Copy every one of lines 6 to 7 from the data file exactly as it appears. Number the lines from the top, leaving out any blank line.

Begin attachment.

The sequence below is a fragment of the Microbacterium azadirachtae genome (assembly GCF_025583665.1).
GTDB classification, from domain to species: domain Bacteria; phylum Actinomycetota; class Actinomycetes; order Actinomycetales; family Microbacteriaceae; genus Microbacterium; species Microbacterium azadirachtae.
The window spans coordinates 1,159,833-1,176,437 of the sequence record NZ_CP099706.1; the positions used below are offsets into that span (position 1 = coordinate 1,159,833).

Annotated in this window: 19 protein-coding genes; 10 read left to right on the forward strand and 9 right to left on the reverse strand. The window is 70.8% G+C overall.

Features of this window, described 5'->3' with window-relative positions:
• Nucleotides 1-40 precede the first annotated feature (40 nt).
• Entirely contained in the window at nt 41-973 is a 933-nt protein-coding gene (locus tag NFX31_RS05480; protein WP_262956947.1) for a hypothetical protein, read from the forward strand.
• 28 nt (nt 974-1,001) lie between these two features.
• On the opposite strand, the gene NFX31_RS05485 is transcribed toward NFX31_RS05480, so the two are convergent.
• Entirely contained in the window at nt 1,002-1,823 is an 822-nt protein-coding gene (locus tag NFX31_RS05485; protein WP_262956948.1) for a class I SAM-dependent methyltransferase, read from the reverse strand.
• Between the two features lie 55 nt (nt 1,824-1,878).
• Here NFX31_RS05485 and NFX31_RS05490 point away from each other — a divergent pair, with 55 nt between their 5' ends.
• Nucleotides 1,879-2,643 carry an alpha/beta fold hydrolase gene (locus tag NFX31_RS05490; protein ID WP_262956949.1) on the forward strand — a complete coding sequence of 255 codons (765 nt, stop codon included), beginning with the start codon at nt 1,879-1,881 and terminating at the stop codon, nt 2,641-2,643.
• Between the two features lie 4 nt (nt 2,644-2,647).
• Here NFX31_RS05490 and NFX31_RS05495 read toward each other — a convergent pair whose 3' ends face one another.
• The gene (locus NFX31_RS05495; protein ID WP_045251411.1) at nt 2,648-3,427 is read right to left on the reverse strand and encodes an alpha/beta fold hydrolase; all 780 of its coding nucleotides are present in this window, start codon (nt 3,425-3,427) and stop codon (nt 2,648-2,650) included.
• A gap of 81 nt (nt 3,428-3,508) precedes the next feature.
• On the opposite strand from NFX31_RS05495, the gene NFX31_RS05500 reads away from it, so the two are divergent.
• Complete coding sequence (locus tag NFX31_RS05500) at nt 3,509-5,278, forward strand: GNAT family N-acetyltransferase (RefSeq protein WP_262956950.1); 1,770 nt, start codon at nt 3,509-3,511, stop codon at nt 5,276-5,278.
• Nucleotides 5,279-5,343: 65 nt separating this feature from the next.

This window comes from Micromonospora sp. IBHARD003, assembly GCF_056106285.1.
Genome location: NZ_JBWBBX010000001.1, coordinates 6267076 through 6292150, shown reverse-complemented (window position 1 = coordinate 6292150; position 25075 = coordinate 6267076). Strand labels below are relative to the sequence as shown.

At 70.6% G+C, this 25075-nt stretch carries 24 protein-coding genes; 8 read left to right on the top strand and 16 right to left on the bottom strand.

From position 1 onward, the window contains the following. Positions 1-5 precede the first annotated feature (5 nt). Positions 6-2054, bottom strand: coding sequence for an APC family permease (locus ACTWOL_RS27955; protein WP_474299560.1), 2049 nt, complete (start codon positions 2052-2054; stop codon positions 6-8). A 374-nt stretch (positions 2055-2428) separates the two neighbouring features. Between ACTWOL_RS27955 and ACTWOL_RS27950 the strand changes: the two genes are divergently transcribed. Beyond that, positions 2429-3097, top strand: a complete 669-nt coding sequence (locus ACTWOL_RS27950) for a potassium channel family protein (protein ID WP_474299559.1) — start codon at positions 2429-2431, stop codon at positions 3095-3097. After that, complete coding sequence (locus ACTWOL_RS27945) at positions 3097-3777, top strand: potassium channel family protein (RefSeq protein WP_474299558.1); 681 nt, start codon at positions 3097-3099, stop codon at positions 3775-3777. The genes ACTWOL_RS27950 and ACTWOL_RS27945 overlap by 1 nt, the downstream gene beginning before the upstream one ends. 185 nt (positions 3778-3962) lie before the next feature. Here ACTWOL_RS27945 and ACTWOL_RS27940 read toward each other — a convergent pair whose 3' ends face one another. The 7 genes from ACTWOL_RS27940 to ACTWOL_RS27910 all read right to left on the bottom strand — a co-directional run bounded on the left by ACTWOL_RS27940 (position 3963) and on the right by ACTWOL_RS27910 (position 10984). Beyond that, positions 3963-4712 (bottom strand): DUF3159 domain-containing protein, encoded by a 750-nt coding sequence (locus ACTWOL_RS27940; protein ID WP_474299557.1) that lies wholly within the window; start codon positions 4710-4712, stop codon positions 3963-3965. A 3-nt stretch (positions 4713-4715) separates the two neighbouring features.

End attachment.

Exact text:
• Nucleotides 1-40 precede the first annotated feature (40 nt).
• Entirely contained in the window at nt 41-973 is a 933-nt protein-coding gene (locus tag NFX31_RS05480; protein WP_262956947.1) for a hypothetical protein, read from the forward strand.